I published some research I did on the water footprint of almonds compared to other foods on Medium. I’m pretty sure I messed something up, but it’s hard not to conclude that beef, not almonds, are the real issue in California’s drought.
Update: I redid the almond numbers based on a better source, and think I underestimated the amount of water per pound of almonds by about 4x. Here’s the new version of the conclusion to this piece:
There’s a pretty strong case against beef here. While almond critics like to point out that 10 percent of California’s water goes to almond farming, they don’t tend to mention that 50 percent goes towards livestock. While there’s no silver bullet answer to the drought crisis, it seems clear that best policy interventions would be those that curb beef production.
At the personal level, unless you have some medical condition that necessitates eating lots of beef, it seems hard to justify. Just cutting beef and lamb out of your diet would be almost as good as giving up meat altogether. But, as always, consult your doctor before making any sort of dietary changes.
Based on my math, almonds aren’t as bad as dairy milk or beef, but they certainly lag behind other alternatives, such as hazelnuts (which use almost as much water, but relatively little irrigation water) and coconut milk.
Those who want to err on the side of caution, but still want plant based alternatives, might consider diversifying their sources of fat. Personally, I’ve added pumpkin seeds and Oregon hazelnuts to my snack rotation, just to mix things up a little.
One thing that’s bugging me about Vice‘s interview with Obama is that how dismissive the president is is about the importance of marijuana legalization.
“I understand this is important to you, but you should be thinking about climate change, the economy, jobs, war and peace,” he said. “Maybe way at the bottom you should be thinking about marijuana.”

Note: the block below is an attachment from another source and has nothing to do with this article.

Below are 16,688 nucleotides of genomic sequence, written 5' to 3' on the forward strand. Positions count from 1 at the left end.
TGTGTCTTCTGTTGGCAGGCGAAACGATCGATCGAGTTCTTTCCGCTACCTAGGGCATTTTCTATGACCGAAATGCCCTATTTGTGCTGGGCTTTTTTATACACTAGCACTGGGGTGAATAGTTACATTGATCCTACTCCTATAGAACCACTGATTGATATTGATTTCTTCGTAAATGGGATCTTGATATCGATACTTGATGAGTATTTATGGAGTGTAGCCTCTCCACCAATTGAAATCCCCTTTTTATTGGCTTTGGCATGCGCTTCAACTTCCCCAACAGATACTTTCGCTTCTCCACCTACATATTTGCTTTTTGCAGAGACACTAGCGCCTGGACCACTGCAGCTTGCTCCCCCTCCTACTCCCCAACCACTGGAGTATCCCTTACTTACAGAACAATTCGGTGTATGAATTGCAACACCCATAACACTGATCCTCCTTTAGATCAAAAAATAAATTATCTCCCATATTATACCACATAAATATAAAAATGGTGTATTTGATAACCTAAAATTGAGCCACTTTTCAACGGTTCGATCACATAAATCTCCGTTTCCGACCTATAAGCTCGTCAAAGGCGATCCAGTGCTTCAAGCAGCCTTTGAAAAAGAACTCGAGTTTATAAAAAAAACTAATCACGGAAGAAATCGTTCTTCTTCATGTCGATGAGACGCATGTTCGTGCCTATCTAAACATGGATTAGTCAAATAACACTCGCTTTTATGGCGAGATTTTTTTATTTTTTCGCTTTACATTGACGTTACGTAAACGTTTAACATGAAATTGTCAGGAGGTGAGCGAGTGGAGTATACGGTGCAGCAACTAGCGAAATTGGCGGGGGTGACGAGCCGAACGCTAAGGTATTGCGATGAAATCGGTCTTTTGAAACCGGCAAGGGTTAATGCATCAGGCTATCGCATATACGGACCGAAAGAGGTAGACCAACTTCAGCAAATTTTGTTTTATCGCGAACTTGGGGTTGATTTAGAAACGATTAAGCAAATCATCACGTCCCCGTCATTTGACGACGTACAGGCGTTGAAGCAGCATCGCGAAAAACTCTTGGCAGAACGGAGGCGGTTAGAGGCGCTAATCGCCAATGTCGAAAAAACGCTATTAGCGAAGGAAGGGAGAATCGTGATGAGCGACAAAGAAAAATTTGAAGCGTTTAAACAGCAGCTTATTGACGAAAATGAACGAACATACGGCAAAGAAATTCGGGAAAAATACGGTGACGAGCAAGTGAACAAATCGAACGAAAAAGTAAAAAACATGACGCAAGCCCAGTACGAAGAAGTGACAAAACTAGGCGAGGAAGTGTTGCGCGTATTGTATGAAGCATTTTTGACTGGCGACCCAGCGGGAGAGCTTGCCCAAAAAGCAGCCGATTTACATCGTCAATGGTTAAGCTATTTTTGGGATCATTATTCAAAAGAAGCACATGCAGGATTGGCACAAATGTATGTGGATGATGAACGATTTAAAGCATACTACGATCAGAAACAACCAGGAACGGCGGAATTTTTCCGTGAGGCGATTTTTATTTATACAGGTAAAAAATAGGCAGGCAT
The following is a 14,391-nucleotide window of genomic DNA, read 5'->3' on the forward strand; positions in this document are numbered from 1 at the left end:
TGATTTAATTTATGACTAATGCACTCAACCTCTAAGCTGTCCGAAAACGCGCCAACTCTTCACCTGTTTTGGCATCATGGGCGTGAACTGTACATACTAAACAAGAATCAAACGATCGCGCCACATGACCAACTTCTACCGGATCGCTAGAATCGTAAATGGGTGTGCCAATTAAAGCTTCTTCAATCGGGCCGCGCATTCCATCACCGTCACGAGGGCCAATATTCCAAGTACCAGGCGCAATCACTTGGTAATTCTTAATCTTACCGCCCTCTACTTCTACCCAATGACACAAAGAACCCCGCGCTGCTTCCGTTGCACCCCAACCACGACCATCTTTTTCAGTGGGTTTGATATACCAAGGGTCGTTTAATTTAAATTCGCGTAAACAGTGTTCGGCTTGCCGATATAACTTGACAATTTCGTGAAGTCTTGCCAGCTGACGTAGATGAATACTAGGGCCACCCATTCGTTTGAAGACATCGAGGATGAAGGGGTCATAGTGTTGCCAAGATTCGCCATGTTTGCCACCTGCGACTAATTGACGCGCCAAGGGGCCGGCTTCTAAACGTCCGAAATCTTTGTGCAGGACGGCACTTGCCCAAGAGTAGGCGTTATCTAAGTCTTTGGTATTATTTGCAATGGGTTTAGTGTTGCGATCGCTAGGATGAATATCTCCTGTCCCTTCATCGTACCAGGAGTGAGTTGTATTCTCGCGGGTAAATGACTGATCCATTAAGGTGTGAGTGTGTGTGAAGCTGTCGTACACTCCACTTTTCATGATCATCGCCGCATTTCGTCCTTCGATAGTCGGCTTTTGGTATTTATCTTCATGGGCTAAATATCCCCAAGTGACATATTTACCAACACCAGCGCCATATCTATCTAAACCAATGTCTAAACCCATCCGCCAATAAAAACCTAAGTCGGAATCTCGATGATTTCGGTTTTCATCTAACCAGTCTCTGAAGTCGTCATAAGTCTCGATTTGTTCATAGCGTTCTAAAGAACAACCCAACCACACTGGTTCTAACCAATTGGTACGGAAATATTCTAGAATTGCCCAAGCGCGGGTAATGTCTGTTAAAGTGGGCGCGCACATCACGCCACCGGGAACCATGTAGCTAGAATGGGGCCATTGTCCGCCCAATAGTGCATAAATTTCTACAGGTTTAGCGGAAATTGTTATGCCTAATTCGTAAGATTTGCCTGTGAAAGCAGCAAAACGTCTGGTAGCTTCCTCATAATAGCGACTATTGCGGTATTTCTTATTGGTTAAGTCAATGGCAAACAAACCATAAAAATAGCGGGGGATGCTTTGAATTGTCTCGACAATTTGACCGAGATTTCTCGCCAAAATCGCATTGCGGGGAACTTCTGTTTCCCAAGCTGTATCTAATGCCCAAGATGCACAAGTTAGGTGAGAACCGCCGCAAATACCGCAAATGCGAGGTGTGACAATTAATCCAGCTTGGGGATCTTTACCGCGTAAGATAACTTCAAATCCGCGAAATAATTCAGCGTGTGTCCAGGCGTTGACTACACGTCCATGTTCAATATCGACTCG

He goes on to give an answer that’s surprisingly supportive of the idea of decriminalizing pot, and that’s been grabbing headlines all day. But is it fair to say that marijuana should be at the bottom of people’s list of political priorities?
Well, first of all, I don’t think it actually is young people’s top priority, it was just the question that got asked the most online in advance of the interview. People are interested to hear what the president has to say on the matter because he talks about it a lot less than he talks about the economy and ISIS. But even if it were their top priority, would they be wrong?
Drug policy touches almost every major issue of our time, from social justice to education to, most obviously, the economy. The benefits of legalization have been discussed to death, but we’re starting to see evidence of the effectiveness in Colorado, where tax revenues are strong and unemployment is low. I wasn’t able to easily find comparable information for Washington, but if you’re interested in creating jobs and improving tax revenues, you could sure do a lot worse than legalizing weed. Then there are the social justice benefits. As the president said in the interview, drug policies disproportionately affect people of color. Legalization could improve educational opportunities, since students who with marijuana convictions can lose their financial aid. The list goes on and on.
But most importantly, it’s a concrete and achievable policy idea. It’s low hanging fruit. If I had to pick one thing to make the world a more prosperous and just place, marijuana legalization would definitely be near the top of my list of ideas, not the bottom.
That’s how I felt when I read about the the Chicago PD’s “black sites” last week. In fact, that seems to my perpetual state these days. From drone strikes and assassinations to the Snowden documents to the Zimmerman acquittal to the ongoing, relentless harassment of women in the public sphere.
The truly disturbing thing about all of these things, I think, is that the perpetrators fully expected to get away with the things they did. I mean, the NSA has had whistle blower problems for 30 years. The Chicago PD knew the people they detained in their black sites wouldn’t stay there forever. Those police and prosecutors had to have known it was possible that the incident they lied about could have been filmed. But they all did — do — these things anyway. Because they know that they won’t face any serious repercussions for it. That’s the shock that just keeps reverberating.
Eleanor Saitta works professionally as a computer security expert, but more generally she “looks at how systems break” – computer, social, infrastructural, legal, and more. She comes on the show today to share a unique perspective on surveillance / security culture that we have found ourselves enmeshed in. Don’t miss this one (or part 2!).